An engraving of Nemesis (published 1844)
|Owner:||East India Company|
|Builder:||Birkenhead Iron Works|
|Class & type:||Paddle frigate|
|Tons burthen:||660 bm|
|Length:||184 ft (56 m)|
|Beam:||29 ft (8.8 m)|
|Draught:||6 ft (1.8 m)|
|Propulsion:||120 horsepower steam engine|
Nemesis was the first British ocean-going iron warship. Launched in 1839 she was used to great effect in the First Opium War under Captain William Hutcheon Hall. The Chinese referred to her as the "devil ship".
Although commissioned by the Secret Committee of the East India Company (EIC) in 1839, the vessel did not appear in the EIC's list of ships, leading The Times to comment: "...this vessel is provided with an Admiralty letter of license or letter of marque. If so, it can only be against the Chinese; and for the purpose of smuggling opium she is admirably adapted."
Nemesis was built by British shipbuilding company Birkenhead Iron Works in three months. She had a length of 184 feet (56 m), a beam of 29 feet (8.8 m), a draught of 6 feet (1.8 m), and a burthen of 660 tons. She was powered by two sixty horsepower Forrester engines. She was armed with two pivot-mounted 32 pounder and four 6 pounder guns, and a rocket launcher. The steam- and sail-powered ship was particularly effective in China because her shallow draught allowed her to travel into rivers to pursue and engage other vessels and targets.
Her watertight bulkheads were the first to be used in a warship. They enabled her to survive the hull damage she sustained during sea trials and en route to China in 1840. That year, Nemesis became the first iron ship to sail around the Cape of Good Hope, aided by techniques developed the year before by Sir George Airy, the Astronomer Royal, to adjust a compass for the effect of an iron hull. The adjustments weren't done very well with the result that the ship's compass performed poorly throughout its career.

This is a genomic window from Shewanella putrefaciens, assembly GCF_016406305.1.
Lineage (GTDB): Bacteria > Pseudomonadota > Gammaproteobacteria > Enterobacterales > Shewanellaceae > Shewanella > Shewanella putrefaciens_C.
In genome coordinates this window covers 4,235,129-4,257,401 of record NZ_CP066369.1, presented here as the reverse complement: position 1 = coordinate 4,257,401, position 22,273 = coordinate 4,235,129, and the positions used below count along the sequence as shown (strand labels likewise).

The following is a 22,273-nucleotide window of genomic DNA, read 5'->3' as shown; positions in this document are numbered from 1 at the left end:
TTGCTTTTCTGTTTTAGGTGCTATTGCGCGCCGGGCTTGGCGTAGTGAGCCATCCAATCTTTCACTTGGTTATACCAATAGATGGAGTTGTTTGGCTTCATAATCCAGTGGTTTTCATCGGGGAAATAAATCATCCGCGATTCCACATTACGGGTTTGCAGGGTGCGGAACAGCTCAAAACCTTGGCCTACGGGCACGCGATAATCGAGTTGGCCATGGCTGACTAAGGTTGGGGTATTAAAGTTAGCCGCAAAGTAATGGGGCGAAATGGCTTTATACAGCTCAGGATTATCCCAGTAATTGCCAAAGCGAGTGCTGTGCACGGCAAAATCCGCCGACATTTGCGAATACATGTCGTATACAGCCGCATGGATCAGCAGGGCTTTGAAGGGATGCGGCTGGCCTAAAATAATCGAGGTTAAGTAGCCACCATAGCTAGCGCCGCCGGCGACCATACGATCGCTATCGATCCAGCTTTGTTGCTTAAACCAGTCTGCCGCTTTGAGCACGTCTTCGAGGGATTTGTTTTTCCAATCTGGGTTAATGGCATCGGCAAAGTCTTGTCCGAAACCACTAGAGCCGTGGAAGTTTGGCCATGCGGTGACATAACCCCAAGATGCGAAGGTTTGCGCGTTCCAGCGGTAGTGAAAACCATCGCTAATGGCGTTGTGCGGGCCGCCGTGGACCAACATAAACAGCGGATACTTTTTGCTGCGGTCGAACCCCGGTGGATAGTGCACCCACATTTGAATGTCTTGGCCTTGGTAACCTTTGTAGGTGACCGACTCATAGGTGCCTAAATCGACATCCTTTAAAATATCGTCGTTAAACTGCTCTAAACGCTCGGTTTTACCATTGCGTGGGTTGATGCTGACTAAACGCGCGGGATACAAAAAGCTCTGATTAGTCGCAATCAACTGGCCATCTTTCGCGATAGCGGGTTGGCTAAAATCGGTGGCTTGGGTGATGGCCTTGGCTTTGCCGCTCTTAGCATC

Nemesis arrived off the coast of China in late 1840, although when she set sail from Liverpool it was publicly intimated that she was bound for Odessa to keep the voyage a secret. A British officer wrote that the outbreak of the First Opium War "was considered an extremely favourable opportunity for testing the advantages or otherwise of iron steam-vessels." She first saw action in the Second Battle of Chuenpee on 7 January 1841 against the Chinese fleet near the forts at the Bocca Tigris. In a later battle, Nemesis sank Cambridge, an American merchantman that had been purchased by the Chinese. She accompanied the British fleet up river and due to her shallow draught was able to move through shallow water to aid the capture of Canton.
James Clavell's novel Tai-Pan refers to a groundbreaking iron ship called Nemesis taking part in the First Opium War. However, the fictionalized vessel is a Royal Navy ship that arrived to assist in the shallow Chinese rivers that would be traversed to gain access to inland China.
- "Hong Kong Museum of Coastal Defence". Leisure and Cultural Services Department. Accessed 26 January 2010.
- Paine, Lincoln P. (2000). Warships of the World to 1900. Houghton Mifflin Harcourt. p. 115. ISBN 0-395-98414-9.
- Marks, Robert B. (2007). The Origins of the Modern World: A Global and Ecological Narrative from the Fifteenth to the Twenty-first Century (2nd ed.). Rowman & Littlefield. p. 116. ISBN 0-7425-5419-8.
- Fay, Peter Ward (1975). The Opium War 1840-1842. Chapel Hill: University of North Carolina Press. p. 260-263.
- The Times, 30 March 1840
- Hall, William Hutcheon; Bernard, William Dallas (1845). Narrative of the Voyages and Services of the Nemesis from 1840 to 1843 (2nd ed.). Henry Colburn. p. 3.
- Headrick, Daniel R. (1981). The Tools of Empire: Technology and European Imperialism in the Nineteenth Century. Oxford University Press, New York. p. 47. ISBN 0-19-502832-5.
- Headrick 1981, pp. 48–49
- Brown, David K (1978). "Nemesis The First Iron Warship". Warship (Conway Maritime Press) 2: 283–285.
- Hall & Bernard 1845, p. 1
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